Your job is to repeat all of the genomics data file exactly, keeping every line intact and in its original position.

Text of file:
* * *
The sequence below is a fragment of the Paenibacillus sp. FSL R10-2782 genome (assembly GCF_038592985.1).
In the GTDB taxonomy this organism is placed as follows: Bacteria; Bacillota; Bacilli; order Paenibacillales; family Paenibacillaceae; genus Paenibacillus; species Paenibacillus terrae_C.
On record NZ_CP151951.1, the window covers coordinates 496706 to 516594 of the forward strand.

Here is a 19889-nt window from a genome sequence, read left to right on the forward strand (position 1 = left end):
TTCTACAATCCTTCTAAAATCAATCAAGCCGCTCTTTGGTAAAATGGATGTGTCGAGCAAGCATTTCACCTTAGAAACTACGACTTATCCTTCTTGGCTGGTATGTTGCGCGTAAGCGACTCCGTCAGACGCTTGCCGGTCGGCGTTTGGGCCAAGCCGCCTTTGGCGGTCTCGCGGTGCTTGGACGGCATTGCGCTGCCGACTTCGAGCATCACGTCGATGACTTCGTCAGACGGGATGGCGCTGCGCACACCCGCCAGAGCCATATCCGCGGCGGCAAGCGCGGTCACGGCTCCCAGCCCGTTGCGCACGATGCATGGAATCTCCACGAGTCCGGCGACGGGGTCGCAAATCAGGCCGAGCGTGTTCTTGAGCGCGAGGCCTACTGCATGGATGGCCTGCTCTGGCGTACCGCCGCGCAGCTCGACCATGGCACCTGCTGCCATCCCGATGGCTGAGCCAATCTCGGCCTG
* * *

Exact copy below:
The sequence below is a fragment of the Paenibacillus sp. FSL R10-2782 genome (assembly GCF_038592985.1).
In the GTDB taxonomy this organism is placed as follows: Bacteria; Bacillota; Bacilli; order Paenibacillales; family Paenibacillaceae; genus Paenibacillus; species Paenibacillus terrae_C.
On record NZ_CP151951.1, the window covers coordinates 496706 to 516594 of the forward strand.

Here is a 19889-nt window from a genome sequence, read left to right on the forward strand (position 1 = left end):
TTCTACAATCCTTCTAAAATCAATCAAGCCGCTCTTTGGTAAAATGGATGTGTCGAGCAAGCATTTCACCTTAGAAACTACGACTTATCCTTCTTGGCTGGTATGTTGCGCGTAAGCGACTCCGTCAGACGCTTGCCGGTCGGCGTTTGGGCCAAGCCGCCTTTGGCGGTCTCGCGGTGCTTGGACGGCATTGCGCTGCCGACTTCGAGCATCACGTCGATGACTTCGTCAGACGGGATGGCGCTGCGCACACCCGCCAGAGCCATATCCGCGGCGGCAAGCGCGGTCACGGCTCCCAGCCCGTTGCGCACGATGCATGGAATCTCCACGAGTCCGGCGACGGGGTCGCAAATCAGGCCGAGCGTGTTCTTGAGCGCGAGGCCTACTGCATGGATGGCCTGCTCTGGCGTACCGCCGCGCAGCTCGACCATGGCACCTGCTGCCATCCCGATGGCTGAGCCAATCTCGGCCTG